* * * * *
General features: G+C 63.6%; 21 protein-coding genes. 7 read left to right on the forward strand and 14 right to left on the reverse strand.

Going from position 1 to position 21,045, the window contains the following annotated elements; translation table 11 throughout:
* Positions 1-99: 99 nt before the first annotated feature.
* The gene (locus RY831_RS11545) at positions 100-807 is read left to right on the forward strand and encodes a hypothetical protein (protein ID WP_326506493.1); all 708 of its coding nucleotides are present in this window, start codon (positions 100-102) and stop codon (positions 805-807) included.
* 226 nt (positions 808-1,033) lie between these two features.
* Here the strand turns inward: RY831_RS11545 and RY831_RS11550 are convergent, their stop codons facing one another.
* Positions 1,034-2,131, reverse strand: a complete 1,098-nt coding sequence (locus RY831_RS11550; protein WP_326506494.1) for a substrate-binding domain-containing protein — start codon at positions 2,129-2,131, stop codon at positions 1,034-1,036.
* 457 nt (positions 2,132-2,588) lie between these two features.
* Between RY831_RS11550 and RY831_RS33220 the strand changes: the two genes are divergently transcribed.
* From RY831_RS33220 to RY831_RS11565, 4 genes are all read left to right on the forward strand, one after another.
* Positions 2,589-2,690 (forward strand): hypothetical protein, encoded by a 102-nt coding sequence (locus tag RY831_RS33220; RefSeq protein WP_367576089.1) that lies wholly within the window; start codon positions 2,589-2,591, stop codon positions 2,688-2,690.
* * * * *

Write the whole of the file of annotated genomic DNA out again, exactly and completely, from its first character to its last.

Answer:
General features: G+C 63.6%; 21 protein-coding genes. 7 read left to right on the forward strand and 14 right to left on the reverse strand.

Going from position 1 to position 21,045, the window contains the following annotated elements; translation table 11 throughout:
* Positions 1-99: 99 nt before the first annotated feature.
* The gene (locus RY831_RS11545) at positions 100-807 is read left to right on the forward strand and encodes a hypothetical protein (protein ID WP_326506493.1); all 708 of its coding nucleotides are present in this window, start codon (positions 100-102) and stop codon (positions 805-807) included.
* 226 nt (positions 808-1,033) lie between these two features.
* Here the strand turns inward: RY831_RS11545 and RY831_RS11550 are convergent, their stop codons facing one another.
* Positions 1,034-2,131, reverse strand: a complete 1,098-nt coding sequence (locus RY831_RS11550; protein WP_326506494.1) for a substrate-binding domain-containing protein — start codon at positions 2,129-2,131, stop codon at positions 1,034-1,036.
* 457 nt (positions 2,132-2,588) lie between these two features.
* Between RY831_RS11550 and RY831_RS33220 the strand changes: the two genes are divergently transcribed.
* From RY831_RS33220 to RY831_RS11565, 4 genes are all read left to right on the forward strand, one after another.
* Positions 2,589-2,690 (forward strand): hypothetical protein, encoded by a 102-nt coding sequence (locus tag RY831_RS33220; RefSeq protein WP_367576089.1) that lies wholly within the window; start codon positions 2,589-2,591, stop codon positions 2,688-2,690.